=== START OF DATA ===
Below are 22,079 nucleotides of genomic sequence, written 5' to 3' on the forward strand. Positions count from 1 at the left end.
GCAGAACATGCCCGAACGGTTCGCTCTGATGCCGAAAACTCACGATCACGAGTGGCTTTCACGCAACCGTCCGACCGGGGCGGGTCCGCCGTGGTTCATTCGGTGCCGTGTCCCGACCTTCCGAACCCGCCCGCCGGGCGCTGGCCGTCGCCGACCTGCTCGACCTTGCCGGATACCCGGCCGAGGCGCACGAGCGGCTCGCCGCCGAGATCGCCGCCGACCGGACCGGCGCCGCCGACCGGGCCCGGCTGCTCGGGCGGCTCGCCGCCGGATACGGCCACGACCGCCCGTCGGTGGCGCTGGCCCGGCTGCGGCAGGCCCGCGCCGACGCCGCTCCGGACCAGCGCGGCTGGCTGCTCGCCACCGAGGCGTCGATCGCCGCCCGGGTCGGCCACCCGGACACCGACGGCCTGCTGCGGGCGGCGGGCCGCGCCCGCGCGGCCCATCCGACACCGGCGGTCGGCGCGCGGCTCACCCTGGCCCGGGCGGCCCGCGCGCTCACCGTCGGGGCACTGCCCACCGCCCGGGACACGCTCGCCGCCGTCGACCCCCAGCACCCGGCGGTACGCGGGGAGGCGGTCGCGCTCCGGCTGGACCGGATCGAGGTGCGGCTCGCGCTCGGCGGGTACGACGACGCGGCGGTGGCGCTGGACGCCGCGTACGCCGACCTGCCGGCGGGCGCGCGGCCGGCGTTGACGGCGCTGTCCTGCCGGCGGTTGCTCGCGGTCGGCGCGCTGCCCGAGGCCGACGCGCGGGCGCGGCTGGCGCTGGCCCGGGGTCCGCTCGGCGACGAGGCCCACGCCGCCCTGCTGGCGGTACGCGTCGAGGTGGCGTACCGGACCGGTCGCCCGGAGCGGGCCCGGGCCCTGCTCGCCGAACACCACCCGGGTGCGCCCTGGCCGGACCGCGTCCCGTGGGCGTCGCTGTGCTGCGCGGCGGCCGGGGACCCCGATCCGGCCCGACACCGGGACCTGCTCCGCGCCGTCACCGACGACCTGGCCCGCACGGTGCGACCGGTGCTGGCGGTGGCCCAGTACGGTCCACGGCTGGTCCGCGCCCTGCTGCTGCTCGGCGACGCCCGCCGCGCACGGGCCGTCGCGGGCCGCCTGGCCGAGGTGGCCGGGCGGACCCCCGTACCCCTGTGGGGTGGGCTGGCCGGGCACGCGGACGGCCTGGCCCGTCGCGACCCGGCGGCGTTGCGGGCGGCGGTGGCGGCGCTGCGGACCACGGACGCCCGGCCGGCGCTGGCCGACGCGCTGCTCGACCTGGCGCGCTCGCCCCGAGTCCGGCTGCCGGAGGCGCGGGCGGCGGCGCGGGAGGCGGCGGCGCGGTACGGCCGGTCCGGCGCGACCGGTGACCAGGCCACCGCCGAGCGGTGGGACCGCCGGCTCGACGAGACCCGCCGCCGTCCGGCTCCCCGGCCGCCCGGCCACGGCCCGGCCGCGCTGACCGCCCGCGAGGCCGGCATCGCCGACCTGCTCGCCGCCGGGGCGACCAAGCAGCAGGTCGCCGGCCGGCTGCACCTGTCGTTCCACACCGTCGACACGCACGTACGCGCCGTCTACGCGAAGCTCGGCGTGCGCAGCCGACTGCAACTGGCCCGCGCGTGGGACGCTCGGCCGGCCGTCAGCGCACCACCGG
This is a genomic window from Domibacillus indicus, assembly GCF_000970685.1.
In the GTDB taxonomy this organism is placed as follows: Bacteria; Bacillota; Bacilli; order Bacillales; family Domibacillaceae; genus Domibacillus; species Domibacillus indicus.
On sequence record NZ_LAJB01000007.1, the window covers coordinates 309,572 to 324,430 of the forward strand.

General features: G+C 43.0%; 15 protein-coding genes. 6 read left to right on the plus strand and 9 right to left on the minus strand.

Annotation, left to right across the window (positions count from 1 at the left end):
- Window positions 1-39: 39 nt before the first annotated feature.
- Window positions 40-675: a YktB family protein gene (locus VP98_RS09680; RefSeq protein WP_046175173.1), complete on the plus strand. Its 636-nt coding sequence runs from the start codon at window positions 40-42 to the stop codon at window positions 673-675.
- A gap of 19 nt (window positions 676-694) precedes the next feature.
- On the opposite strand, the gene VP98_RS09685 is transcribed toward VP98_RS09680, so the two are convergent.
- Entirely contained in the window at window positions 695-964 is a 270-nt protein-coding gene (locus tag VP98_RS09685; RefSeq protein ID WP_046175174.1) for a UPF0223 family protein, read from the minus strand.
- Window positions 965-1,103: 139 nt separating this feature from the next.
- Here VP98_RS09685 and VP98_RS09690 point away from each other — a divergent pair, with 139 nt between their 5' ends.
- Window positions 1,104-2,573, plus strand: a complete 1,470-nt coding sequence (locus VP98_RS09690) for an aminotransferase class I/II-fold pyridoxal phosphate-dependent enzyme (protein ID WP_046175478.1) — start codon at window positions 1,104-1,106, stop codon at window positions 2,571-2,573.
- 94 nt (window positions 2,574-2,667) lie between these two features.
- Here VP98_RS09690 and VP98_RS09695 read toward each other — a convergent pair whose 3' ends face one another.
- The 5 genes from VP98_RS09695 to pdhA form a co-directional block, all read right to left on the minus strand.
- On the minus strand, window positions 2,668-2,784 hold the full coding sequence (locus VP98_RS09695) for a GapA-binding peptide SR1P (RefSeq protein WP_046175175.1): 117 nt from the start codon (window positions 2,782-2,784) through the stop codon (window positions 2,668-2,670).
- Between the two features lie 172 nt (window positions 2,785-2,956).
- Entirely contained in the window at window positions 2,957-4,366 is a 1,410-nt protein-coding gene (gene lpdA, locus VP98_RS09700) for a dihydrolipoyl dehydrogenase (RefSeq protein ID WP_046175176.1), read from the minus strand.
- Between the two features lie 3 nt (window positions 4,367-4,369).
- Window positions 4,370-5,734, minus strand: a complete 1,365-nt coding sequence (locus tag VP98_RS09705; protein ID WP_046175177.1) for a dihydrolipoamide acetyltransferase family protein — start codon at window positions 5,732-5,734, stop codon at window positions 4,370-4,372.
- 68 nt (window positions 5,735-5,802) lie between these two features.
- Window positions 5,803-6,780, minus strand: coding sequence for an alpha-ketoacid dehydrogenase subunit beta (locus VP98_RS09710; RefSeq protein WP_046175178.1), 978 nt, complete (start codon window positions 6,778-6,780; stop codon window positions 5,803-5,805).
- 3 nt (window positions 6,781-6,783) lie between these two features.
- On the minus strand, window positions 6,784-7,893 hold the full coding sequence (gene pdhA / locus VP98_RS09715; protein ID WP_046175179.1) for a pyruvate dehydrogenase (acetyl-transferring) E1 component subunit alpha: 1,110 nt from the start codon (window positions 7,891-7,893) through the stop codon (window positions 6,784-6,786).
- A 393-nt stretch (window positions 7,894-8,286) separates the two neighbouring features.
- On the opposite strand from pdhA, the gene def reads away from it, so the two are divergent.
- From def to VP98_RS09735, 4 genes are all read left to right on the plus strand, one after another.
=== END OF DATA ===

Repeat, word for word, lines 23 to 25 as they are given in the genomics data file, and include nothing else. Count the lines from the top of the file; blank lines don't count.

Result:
- Window positions 4,370-5,734, minus strand: a complete 1,365-nt coding sequence (locus tag VP98_RS09705; protein ID WP_046175177.1) for a dihydrolipoamide acetyltransferase family protein — start codon at window positions 5,732-5,734, stop codon at window positions 4,370-4,372.
- 68 nt (window positions 5,735-5,802) lie between these two features.
- Window positions 5,803-6,780, minus strand: coding sequence for an alpha-ketoacid dehydrogenase subunit beta (locus VP98_RS09710; RefSeq protein WP_046175178.1), 978 nt, complete (start codon window positions 6,778-6,780; stop codon window positions 5,803-5,805).